Nothin' Could Be Fina Than to Be in the Medinah

Grand Center dishes out some not-so-grand treatment to local arts groups

Briccetti is even more amused to learn that not only did Grand Center Inc. offer two floors of the Medinah to RAC, it offered to pay for the renovation. Apparently Grand Center Inc., when it looked as if the organization was going to lose one of its higher-profile tenants, was ready to offer more than a dilapidated building for $1.

They weren't exactly swift off the mark with this offer, either. According to RAC executive director Jill McGuire, RAC has been looking for space since March of 1999. With RAC suffering growing pains because of additional staff, and with their five-year lease ending in June 2000, McGuire didn't make it a secret that the agency needed to move. Grand Center Inc. actually gave them a tour of possibilities within the district, says McGuire, including the Beaux Arts Building, the Humboldt Building, the old Woolworths and the Continental.

It's hard to figure what Grand Center Inc. actually thought they were offering RAC, because none of those buildings is even close to being ready for a tenant and, says McGuire, there was "no movement on development and no guarantee on being done by the summer of 2000."

Grand Center Inc. offers to pay for the renovation of two floors of the Medinah Temple to provide the Regional Arts Commission with office space. It offers performing-arts groups a headache.
Grand Center Inc. offers to pay for the renovation of two floors of the Medinah Temple to provide the Regional Arts Commission with office space. It offers performing-arts groups a headache.

But when RAC narrowed its search to two locations on Washington Avenue and one on Laclede's Landing, all outside the Grand Center district, in came Turner and Grand Center Inc.'s director of real estate, Jim Holtzman, with another plan: the first two floors of the Medinah.

Grand Center Inc., says McGuire, offered to pay for the complete renovation of the first two floors of the building, which RAC would be allowed to completely spec out with regard to how many offices and conference rooms were needed. Unfortunately, it would take at least 12 months for the renovation to be done, and RAC absolutely must be out of its space by the end of 2000.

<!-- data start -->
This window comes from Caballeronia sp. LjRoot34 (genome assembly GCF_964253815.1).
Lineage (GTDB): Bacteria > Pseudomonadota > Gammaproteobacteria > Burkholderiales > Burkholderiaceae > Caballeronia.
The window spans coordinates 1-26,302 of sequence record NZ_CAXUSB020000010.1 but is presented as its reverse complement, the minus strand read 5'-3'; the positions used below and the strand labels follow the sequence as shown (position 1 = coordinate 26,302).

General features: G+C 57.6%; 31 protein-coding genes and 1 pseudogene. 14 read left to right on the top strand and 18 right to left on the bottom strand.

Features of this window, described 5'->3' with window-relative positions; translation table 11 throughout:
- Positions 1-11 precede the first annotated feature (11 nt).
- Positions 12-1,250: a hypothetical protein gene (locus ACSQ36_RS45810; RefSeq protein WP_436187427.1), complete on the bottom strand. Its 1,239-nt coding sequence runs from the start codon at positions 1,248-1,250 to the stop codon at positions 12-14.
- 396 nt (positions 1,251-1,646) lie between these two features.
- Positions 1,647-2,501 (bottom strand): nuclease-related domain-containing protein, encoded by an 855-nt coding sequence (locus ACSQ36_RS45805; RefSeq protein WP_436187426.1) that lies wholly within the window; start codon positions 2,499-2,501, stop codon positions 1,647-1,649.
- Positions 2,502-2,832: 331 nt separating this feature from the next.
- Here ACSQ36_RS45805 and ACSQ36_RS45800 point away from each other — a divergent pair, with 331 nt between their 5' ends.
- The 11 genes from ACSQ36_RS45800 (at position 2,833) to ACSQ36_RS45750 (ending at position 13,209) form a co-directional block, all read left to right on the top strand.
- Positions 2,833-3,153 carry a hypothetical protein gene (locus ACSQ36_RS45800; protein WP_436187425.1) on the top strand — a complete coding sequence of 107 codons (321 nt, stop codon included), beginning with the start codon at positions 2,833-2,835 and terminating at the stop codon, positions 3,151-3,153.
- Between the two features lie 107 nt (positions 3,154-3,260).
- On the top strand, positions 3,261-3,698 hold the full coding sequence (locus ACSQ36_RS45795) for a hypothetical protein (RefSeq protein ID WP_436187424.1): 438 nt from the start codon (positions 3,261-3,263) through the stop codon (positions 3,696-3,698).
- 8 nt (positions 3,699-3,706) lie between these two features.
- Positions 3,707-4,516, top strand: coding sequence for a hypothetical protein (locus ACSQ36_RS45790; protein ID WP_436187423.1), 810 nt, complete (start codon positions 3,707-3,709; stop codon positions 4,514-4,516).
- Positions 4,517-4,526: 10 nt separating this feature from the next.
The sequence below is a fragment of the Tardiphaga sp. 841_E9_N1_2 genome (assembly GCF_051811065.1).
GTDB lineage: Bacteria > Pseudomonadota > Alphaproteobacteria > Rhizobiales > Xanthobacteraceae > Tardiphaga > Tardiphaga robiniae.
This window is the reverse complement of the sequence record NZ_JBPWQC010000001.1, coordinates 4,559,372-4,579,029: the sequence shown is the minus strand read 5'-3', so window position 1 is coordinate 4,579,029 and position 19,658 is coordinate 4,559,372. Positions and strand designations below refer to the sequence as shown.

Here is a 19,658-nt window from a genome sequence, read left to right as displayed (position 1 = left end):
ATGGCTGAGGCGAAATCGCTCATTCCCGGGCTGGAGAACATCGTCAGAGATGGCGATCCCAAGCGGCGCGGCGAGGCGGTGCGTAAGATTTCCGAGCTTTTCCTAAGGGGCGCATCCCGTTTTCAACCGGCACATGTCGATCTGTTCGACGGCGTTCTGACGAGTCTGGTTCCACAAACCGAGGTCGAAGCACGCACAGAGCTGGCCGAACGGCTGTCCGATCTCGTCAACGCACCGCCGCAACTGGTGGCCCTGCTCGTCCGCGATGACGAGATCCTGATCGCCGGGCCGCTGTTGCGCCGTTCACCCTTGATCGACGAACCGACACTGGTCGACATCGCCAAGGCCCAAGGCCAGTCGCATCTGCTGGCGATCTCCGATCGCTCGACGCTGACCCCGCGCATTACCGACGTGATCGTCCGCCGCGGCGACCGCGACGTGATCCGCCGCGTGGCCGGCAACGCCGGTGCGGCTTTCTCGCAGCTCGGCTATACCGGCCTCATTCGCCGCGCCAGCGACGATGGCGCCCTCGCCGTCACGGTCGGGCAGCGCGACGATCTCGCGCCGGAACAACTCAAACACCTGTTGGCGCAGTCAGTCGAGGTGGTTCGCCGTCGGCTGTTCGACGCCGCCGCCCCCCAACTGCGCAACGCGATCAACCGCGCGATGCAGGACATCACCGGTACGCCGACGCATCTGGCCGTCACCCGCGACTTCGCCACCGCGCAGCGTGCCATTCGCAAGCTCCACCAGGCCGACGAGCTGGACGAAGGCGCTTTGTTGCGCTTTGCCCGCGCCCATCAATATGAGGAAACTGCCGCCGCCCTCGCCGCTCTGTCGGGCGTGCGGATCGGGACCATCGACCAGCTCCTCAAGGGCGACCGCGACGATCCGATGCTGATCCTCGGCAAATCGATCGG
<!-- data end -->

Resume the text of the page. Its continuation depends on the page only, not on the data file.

McGuire, being exceedingly politic, says that Grand Center Inc.'s offer is an example that "a real sense of urgency" exists in the organization now: "I sense that from Tom Turner and Jim Holtzman both."

Yet Turner and Holtzman knew of RAC's search for space in March '99, wasted everybody's time with tours of buildings everybody knew were a long way from finished redevelopment, then, as RAC was getting ready to pack, suddenly remembered the Medinah, a building Grand Center Inc. has owned since coming into existence more than a decade ago.

A real sense of delinquency, rather than urgency, is a more appropriate judgment of Turner and Holtzman.

When asked about RAC and the Medinah, Holtzman offers no comment. Turner does not return calls.

Briccetti -- who, until she read the Post-Dispatch, thought she still had an option on the Medinah as a performing-arts space -- has a few words to say, though. More than a year after St. Louis 2004's pronouncement and Grand Center Inc.'s dithering, she says, "I personally would like to know, once and for all, is the Medinah going to be suitable or is it not going to be suitable for our needs? I would like to know, and I would like to know from people who really know about theaters.

"We need to know fundamental issues about access for load-in of sets, capacity for rehearsals, as well as performances, storage space, accessibility for audiences.

"We're looking for focus. We're looking for some real-estate venture capital, because we need to reassess to see if it's appropriate. We know that comes first. If it's appropriate, it's a great spot. If it's not appropriate to our needs, and to most groups who need a midsize-capacity theater, we will look for something else, whether it be in Grand Center or in the Loop, or another place that fits our criteria. It's not rocket science."

And yet, now that TNT has folded and the St. Marcus Theatre has closed, performing-arts companies still find themselves scrambling for homes. "Why is this so damn hard?" Briccetti asks. "Artists need good facilities; they need good tools. I know -- it's too logical, too simple."

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